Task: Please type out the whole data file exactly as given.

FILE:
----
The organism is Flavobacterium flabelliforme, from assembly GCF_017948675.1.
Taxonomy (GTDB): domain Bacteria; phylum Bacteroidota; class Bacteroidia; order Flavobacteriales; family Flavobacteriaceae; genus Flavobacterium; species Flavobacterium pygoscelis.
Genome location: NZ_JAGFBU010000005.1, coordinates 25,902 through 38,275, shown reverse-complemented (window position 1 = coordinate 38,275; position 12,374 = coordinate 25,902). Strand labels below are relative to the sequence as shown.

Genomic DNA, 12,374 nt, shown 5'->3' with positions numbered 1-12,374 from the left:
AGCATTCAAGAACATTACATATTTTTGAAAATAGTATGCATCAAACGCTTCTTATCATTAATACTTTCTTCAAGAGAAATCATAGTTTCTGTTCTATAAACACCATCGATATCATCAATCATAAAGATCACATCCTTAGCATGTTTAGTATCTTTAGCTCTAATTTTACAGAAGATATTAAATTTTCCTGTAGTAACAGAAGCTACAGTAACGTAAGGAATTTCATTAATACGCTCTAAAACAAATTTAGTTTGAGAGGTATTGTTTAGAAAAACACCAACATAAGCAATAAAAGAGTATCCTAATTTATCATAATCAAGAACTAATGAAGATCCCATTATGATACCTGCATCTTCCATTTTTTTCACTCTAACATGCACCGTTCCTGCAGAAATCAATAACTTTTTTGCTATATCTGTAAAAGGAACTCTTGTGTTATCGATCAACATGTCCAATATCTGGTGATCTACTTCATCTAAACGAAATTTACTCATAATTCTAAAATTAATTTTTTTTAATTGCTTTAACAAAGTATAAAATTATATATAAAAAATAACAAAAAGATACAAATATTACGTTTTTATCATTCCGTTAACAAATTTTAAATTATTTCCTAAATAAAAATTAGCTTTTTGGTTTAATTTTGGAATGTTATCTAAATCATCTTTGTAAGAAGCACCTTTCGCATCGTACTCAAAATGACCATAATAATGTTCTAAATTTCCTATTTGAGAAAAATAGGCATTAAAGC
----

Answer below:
The organism is Flavobacterium flabelliforme, from assembly GCF_017948675.1.
Taxonomy (GTDB): domain Bacteria; phylum Bacteroidota; class Bacteroidia; order Flavobacteriales; family Flavobacteriaceae; genus Flavobacterium; species Flavobacterium pygoscelis.
Genome location: NZ_JAGFBU010000005.1, coordinates 25,902 through 38,275, shown reverse-complemented (window position 1 = coordinate 38,275; position 12,374 = coordinate 25,902). Strand labels below are relative to the sequence as shown.

Genomic DNA, 12,374 nt, shown 5'->3' with positions numbered 1-12,374 from the left:
AGCATTCAAGAACATTACATATTTTTGAAAATAGTATGCATCAAACGCTTCTTATCATTAATACTTTCTTCAAGAGAAATCATAGTTTCTGTTCTATAAACACCATCGATATCATCAATCATAAAGATCACATCCTTAGCATGTTTAGTATCTTTAGCTCTAATTTTACAGAAGATATTAAATTTTCCTGTAGTAACAGAAGCTACAGTAACGTAAGGAATTTCATTAATACGCTCTAAAACAAATTTAGTTTGAGAGGTATTGTTTAGAAAAACACCAACATAAGCAATAAAAGAGTATCCTAATTTATCATAATCAAGAACTAATGAAGATCCCATTATGATACCTGCATCTTCCATTTTTTTCACTCTAACATGCACCGTTCCTGCAGAAATCAATAACTTTTTTGCTATATCTGTAAAAGGAACTCTTGTGTTATCGATCAACATGTCCAATATCTGGTGATCTACTTCATCTAAACGAAATTTACTCATAATTCTAAAATTAATTTTTTTTAATTGCTTTAACAAAGTATAAAATTATATATAAAAAATAACAAAAAGATACAAATATTACGTTTTTATCATTCCGTTAACAAATTTTAAATTATTTCCTAAATAAAAATTAGCTTTTTGGTTTAATTTTGGAATGTTATCTAAATCATCTTTGTAAGAAGCACCTTTCGCATCGTACTCAAAATGACCATAATAATGTTCTAAATTTCCTATTTGAGAAAAATAGGCATTAAAGC